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The Cigar that Fell in Love with a Pipe

Words by David Camus

Art by Nick Abadzis

Hardback, 128 pp, $22.95

"Once upon a time, there was a cigar that lived in a box…"

Following the release of his latest movie, Orson Welles – renowned director and smoking afficionado – receives a celebratory box of cigars. As he indulges his habit, Welles comes to realise exactly what he's smoking: the final creations of Conchita Marquez, Cuba's finest cigar roller. Ranging from the heyday of the cigar industry to the glamorous heights of Hollywood's Golden Age, The Cigar That Fell In Love With A Pipe inventively combines romance, history, imagination and nicotine to ask the burning question: can love triumph over adversity, or does it all go up in smoke?

Nick Abadzis

Nick Abadzis was born in Sweden to Greek and British parents and was brought up in England and Switzerland. He has been writing and drawing comics and graphic novels for both children and adults for over twenty-five years. His work has appeared in numerous books, newspapers, magazines and other periodicals around the world and he has been honoured with various international storytelling awards, including an Eisner for his 2007 graphic novel Laika. He also works as a publishing consultant and visual facilitator for corporate businesses and as a speaker on visual communication. He lives in Brooklyn, New York, with his wife and daughter.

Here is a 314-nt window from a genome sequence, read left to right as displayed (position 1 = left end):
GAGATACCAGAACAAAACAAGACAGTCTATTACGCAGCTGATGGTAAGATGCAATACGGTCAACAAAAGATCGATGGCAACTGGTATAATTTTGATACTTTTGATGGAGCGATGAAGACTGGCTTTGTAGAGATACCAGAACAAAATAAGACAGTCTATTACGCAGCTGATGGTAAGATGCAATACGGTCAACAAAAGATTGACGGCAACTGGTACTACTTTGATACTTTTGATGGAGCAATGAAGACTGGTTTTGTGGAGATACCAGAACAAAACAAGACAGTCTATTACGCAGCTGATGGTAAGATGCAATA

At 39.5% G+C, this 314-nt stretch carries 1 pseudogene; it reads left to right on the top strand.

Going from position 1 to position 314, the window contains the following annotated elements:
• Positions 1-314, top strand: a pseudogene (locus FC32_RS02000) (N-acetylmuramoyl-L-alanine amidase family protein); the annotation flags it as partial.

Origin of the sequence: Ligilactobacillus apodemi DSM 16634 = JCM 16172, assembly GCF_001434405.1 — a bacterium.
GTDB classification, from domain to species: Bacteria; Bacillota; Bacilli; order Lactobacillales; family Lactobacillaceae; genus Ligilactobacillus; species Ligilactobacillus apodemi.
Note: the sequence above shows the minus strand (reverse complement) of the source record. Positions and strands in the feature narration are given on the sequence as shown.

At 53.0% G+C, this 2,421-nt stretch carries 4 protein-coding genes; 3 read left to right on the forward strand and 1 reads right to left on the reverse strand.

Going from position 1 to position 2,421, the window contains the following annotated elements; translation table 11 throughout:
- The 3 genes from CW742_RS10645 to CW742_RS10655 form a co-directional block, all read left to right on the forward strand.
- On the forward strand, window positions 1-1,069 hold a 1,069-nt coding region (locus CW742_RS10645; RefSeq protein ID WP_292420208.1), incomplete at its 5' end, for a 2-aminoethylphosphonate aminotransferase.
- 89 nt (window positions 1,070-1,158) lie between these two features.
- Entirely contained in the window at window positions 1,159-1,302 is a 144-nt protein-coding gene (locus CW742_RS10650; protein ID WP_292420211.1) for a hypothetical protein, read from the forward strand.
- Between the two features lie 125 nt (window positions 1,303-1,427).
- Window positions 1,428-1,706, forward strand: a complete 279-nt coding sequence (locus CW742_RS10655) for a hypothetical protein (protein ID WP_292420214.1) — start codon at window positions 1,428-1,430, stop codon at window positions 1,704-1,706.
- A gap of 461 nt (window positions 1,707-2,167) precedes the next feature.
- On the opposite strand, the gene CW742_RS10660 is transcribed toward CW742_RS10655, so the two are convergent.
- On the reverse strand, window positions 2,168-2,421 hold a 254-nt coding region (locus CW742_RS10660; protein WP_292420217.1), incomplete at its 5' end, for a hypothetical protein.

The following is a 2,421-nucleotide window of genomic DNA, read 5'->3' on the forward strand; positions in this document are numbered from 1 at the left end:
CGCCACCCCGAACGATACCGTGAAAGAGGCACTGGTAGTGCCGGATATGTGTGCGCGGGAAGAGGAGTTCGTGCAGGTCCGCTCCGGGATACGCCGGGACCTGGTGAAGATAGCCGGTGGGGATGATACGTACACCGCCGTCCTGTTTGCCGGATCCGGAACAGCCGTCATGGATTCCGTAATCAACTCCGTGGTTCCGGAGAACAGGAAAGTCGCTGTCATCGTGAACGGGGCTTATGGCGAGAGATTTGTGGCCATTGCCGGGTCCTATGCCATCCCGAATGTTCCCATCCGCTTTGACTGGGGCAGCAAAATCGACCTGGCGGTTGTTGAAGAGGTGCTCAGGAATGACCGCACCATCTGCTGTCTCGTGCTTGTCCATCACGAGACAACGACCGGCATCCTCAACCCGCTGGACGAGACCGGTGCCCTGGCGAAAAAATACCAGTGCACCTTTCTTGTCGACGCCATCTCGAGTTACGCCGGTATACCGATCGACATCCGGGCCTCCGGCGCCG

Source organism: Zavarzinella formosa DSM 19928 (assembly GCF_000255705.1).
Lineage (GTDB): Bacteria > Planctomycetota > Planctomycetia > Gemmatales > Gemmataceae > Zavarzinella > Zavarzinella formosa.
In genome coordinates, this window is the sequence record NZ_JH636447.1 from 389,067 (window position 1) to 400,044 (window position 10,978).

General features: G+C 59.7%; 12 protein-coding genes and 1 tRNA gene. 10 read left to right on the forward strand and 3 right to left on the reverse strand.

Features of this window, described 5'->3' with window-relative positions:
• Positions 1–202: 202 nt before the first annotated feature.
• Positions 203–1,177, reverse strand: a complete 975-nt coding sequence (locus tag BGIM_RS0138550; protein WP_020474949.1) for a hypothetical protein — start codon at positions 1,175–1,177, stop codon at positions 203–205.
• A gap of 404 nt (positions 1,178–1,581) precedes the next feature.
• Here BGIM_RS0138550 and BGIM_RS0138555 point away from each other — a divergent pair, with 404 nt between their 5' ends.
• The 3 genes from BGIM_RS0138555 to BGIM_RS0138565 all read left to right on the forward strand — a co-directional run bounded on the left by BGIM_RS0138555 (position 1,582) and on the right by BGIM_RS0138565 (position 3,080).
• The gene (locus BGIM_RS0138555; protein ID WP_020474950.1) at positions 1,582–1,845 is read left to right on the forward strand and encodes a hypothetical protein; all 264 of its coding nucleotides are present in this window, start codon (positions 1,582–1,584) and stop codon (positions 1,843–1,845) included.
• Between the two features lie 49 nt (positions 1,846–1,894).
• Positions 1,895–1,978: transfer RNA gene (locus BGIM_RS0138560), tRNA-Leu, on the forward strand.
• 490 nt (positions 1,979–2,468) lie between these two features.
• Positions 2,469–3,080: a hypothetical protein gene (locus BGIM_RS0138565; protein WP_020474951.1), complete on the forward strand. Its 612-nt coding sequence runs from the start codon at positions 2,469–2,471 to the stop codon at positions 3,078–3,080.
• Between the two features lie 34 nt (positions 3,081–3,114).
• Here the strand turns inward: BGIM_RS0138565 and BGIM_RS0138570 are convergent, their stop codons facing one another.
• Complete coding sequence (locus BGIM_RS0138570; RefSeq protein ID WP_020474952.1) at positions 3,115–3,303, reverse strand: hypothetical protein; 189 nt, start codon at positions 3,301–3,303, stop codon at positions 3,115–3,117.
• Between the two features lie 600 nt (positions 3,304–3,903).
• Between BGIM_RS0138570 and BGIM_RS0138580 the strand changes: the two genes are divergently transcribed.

David Camus

Author, translator, editor and documentary filmmaker, David Camus was born in 1970 in Grasse, France. His literary career began in 2005 with his award-winning historical series The Book of the Cross, which has since seen publication in seven languages. His many translations include his award-winning work on H.P. Lovecraft's 'Dreamcycle' – his work in this area has been hailed as "definitive". He is currently retranslating all of Lovecraft’s work into French and teaches Science Fiction, Fantasy and Horror Literature at the University of Paris III La Sorbonne Nouvelle. He lives in Paris, France, with his wife and two daughters.


"Like a fine cigar, rich, heady and ultimately irresistible."
— New Statesman
"[The Cigar that Fell in Love with a Pipe] will engulf you in a hazy Hollywood daydream."
— Metro
"A charming graphic novel."
— Publishers Weekly